In the wake of Sandy’s water contamination crisis, residents fear long-term damage to their children’s health, their pets and their homes — and a number are asking the city to pay for their missed wages, medical bills and replacement water filters.

The more than 20 small-damage claims filed with the city after a fluoride pump malfunctioned and flooded parts of the local water system last month were obtained by The Salt Lake Tribune through an open-records request. Together, they add up to more than $3,000, demonstrating the wide-reaching impacts the water incident had on residents in ways big and small.

“The claims kind of fall into different categories,” Chase Parker, the city’s risk management officer, told the City Council at its meeting last week. “There’s claims that have been filed because they missed work due to illness associated with their consumption of this water. There’s claims where they’ve submitted medical bills or veterinarian bills in response to this issue. Other times people have wanted us to replace water filters in their refrigerator.”

While experts say fluoride is beneficial in small doses, unsafe levels can cause a number of health issues. Several complainants said they had to take time off work — some for as long as a week — after either they or their children experienced gastrointestinal problems and stomach pains.

“Loss of sleep, inability to concentrate or do physical activity for periods of time because of persistent cough and throat drainage,” one person described their symptoms in the complaint. “I am also a recovering cancer patient and hope this does not affect my 1 year diagnosis.”

The complainant, who originally appears to have filed a request for $25,000 in damages, looks to have later withdrawn the claim after his or her cough improved.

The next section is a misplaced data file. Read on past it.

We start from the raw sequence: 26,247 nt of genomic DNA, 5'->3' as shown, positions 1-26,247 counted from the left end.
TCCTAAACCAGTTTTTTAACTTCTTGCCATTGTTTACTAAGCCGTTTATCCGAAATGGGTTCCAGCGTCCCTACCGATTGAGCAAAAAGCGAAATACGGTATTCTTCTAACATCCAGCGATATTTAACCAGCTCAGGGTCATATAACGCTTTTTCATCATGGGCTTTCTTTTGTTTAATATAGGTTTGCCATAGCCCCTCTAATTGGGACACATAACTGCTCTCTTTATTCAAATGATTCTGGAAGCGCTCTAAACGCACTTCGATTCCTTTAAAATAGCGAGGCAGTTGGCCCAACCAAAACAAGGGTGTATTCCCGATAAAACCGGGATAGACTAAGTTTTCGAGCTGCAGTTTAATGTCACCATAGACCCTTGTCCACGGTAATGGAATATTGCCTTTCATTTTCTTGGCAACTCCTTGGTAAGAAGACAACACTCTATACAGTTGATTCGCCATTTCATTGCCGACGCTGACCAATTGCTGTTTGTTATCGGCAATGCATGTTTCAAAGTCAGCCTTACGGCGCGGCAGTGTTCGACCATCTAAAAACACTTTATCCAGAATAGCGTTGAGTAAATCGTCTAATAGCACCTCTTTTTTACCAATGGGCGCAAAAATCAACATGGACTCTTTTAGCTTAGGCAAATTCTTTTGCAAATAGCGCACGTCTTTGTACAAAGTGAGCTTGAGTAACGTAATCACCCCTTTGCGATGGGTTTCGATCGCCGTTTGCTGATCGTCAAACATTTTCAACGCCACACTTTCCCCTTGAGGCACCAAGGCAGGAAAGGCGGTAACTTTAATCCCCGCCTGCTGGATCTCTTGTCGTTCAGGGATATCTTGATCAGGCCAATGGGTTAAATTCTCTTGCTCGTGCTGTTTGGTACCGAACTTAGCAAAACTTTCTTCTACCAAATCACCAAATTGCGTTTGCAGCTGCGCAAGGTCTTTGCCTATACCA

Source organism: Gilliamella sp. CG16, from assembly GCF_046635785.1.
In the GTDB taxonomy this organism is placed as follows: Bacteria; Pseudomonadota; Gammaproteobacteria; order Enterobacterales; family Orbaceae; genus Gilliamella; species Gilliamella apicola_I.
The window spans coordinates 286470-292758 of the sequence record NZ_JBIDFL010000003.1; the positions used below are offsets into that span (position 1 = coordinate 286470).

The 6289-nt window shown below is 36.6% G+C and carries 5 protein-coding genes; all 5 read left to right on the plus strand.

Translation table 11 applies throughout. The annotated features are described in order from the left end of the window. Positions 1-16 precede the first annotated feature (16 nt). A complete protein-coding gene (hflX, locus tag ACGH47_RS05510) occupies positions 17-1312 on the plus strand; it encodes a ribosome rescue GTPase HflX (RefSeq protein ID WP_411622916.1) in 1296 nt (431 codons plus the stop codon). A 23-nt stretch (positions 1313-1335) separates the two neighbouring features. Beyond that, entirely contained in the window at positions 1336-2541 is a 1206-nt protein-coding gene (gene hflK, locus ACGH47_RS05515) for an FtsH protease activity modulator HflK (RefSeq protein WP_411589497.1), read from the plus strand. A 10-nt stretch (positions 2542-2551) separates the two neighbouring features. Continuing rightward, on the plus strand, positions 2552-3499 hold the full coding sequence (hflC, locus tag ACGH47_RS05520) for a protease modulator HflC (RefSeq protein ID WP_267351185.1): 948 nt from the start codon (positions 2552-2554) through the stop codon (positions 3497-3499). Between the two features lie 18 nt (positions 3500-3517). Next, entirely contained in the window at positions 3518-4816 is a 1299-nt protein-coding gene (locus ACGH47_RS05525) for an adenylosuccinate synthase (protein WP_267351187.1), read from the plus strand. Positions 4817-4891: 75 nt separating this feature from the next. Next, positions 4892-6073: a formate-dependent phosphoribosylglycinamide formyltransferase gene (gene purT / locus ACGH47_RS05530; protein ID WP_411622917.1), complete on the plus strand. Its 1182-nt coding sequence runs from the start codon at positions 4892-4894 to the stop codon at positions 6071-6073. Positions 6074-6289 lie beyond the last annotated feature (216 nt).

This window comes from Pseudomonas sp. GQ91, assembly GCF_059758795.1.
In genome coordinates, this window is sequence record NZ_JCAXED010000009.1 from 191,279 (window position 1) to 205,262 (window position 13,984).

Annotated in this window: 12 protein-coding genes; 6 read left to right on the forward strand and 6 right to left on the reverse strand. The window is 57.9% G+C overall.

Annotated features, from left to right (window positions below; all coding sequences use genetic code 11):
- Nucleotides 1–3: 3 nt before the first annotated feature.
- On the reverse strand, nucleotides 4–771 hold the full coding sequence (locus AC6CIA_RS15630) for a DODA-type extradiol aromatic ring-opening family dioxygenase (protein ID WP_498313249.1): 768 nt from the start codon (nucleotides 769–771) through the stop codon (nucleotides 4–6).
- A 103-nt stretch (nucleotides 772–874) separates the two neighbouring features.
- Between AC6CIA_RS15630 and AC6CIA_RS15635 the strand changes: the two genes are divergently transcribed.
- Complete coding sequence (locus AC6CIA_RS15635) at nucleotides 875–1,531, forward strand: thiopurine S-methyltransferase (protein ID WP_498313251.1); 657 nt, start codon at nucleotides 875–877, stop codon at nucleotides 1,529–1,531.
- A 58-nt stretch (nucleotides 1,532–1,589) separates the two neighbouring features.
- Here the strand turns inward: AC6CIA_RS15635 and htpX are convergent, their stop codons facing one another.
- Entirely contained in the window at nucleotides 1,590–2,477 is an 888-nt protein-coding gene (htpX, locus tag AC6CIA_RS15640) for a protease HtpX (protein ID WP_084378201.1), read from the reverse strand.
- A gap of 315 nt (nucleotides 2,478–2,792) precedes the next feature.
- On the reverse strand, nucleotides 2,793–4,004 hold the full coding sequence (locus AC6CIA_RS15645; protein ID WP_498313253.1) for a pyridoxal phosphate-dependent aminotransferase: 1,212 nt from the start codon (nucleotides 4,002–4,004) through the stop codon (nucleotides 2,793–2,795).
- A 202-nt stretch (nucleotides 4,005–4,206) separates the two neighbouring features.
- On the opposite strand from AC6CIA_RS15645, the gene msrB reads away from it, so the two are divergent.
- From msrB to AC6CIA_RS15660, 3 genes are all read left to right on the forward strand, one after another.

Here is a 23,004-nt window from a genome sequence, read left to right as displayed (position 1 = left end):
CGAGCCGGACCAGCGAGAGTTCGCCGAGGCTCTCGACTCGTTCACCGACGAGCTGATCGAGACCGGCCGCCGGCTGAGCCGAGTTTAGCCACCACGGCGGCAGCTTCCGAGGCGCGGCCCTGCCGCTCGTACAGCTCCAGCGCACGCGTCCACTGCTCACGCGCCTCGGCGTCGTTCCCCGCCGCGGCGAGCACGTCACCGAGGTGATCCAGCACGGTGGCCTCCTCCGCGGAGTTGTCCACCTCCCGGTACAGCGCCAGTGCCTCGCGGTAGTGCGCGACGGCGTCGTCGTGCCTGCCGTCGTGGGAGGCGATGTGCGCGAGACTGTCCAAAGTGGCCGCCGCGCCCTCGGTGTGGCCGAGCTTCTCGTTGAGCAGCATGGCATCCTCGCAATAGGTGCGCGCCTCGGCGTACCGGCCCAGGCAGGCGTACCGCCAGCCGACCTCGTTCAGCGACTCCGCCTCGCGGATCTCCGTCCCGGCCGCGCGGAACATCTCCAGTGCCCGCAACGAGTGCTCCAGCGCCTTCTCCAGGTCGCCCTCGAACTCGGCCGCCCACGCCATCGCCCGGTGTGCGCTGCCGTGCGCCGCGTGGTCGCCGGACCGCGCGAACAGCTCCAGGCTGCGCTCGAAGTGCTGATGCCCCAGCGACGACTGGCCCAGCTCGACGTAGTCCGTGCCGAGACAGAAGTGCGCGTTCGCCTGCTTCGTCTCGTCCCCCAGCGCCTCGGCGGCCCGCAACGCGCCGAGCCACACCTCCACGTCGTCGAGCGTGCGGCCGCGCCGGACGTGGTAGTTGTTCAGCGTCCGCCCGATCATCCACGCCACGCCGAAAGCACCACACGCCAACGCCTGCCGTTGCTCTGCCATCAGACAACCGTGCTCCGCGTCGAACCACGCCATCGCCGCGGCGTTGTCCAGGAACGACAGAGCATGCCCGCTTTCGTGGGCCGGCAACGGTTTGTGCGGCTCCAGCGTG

The city redacted the names of residents filing the claims.

Another complainant — who took a week off work to care for his or her two young children, a 5-year-old and a 6-month-old, after they became sick from the water — is seeking $510 for bodily injury and property damage.

“We had what we thought was a stomach bug and headache for 1 week and didn’t know why,” the person wrote. “Not knowing the situation and not being aware of it until this weekend is very discouraging. What long-term effects is this going to have on our bodies? I’m just worried and frustrated that I had to miss work for something preventable.”

Many Sandy residents have expressed frustration that they were allowed to drink possibly tainted water for a week before they heard about problems with the city’s water supply, which began because of a power outage at one of the city’s wells on Feb. 6. The city deemed the water safe to drink on Feb. 17.

Anyone who believes they have an injury caused by Sandy can file a claim through an online form on the city’s website within one year from the date the incident occurred. The city then has 60 days to approve or deny the claim, after which point a complainant could pursue a case in district court if the case was denied.

“We get claims all the time,” said Sandy City Recorder Wendy Downs. “When snowplows hit mailboxes or the mailboxes get knocked over, or when any city property is hit, or if one of our vehicles had hit another vehicle. So we get claims all throughout the year. It’s kind of a little bit of everything.”